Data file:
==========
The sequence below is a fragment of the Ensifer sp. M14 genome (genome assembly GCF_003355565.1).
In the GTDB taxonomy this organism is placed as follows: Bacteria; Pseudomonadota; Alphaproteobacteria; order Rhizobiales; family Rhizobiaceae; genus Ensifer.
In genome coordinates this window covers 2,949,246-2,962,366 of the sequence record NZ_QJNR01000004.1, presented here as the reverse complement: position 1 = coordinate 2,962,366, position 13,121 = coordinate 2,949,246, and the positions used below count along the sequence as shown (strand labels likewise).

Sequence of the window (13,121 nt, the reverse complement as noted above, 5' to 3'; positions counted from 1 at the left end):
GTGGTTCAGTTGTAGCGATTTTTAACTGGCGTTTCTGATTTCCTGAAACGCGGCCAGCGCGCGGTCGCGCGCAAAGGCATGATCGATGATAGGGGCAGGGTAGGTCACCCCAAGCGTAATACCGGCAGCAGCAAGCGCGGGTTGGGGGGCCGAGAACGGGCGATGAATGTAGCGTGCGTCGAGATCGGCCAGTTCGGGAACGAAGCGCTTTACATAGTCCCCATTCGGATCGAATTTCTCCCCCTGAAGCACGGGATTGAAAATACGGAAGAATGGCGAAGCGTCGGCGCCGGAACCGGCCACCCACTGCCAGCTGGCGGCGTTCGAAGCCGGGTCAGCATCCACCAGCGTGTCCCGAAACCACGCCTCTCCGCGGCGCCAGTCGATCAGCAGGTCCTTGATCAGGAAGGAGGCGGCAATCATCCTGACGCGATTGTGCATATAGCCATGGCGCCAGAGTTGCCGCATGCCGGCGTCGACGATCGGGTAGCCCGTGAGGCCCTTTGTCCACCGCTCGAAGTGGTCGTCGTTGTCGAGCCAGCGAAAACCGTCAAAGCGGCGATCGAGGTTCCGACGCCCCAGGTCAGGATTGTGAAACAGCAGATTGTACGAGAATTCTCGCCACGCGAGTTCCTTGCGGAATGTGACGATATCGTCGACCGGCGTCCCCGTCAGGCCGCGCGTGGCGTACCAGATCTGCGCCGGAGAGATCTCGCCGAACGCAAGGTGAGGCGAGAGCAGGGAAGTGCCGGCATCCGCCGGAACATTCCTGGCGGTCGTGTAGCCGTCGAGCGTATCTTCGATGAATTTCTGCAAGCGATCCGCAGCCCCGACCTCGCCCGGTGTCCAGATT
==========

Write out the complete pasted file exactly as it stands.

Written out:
The sequence below is a fragment of the Ensifer sp. M14 genome (genome assembly GCF_003355565.1).
In the GTDB taxonomy this organism is placed as follows: Bacteria; Pseudomonadota; Alphaproteobacteria; order Rhizobiales; family Rhizobiaceae; genus Ensifer.
In genome coordinates this window covers 2,949,246-2,962,366 of the sequence record NZ_QJNR01000004.1, presented here as the reverse complement: position 1 = coordinate 2,962,366, position 13,121 = coordinate 2,949,246, and the positions used below count along the sequence as shown (strand labels likewise).

Sequence of the window (13,121 nt, the reverse complement as noted above, 5' to 3'; positions counted from 1 at the left end):
GTGGTTCAGTTGTAGCGATTTTTAACTGGCGTTTCTGATTTCCTGAAACGCGGCCAGCGCGCGGTCGCGCGCAAAGGCATGATCGATGATAGGGGCAGGGTAGGTCACCCCAAGCGTAATACCGGCAGCAGCAAGCGCGGGTTGGGGGGCCGAGAACGGGCGATGAATGTAGCGTGCGTCGAGATCGGCCAGTTCGGGAACGAAGCGCTTTACATAGTCCCCATTCGGATCGAATTTCTCCCCCTGAAGCACGGGATTGAAAATACGGAAGAATGGCGAAGCGTCGGCGCCGGAACCGGCCACCCACTGCCAGCTGGCGGCGTTCGAAGCCGGGTCAGCATCCACCAGCGTGTCCCGAAACCACGCCTCTCCGCGGCGCCAGTCGATCAGCAGGTCCTTGATCAGGAAGGAGGCGGCAATCATCCTGACGCGATTGTGCATATAGCCATGGCGCCAGAGTTGCCGCATGCCGGCGTCGACGATCGGGTAGCCCGTGAGGCCCTTTGTCCACCGCTCGAAGTGGTCGTCGTTGTCGAGCCAGCGAAAACCGTCAAAGCGGCGATCGAGGTTCCGACGCCCCAGGTCAGGATTGTGAAACAGCAGATTGTACGAGAATTCTCGCCACGCGAGTTCCTTGCGGAATGTGACGATATCGTCGACCGGCGTCCCCGTCAGGCCGCGCGTGGCGTACCAGATCTGCGCCGGAGAGATCTCGCCGAACGCAAGGTGAGGCGAGAGCAGGGAAGTGCCGGCATCCGCCGGAACATTCCTGGCGGTCGTGTAGCCGTCGAGCGTATCTTCGATGAATTTCTGCAAGCGATCCGCAGCCCCGACCTCGCCCGGTGTCCAGATT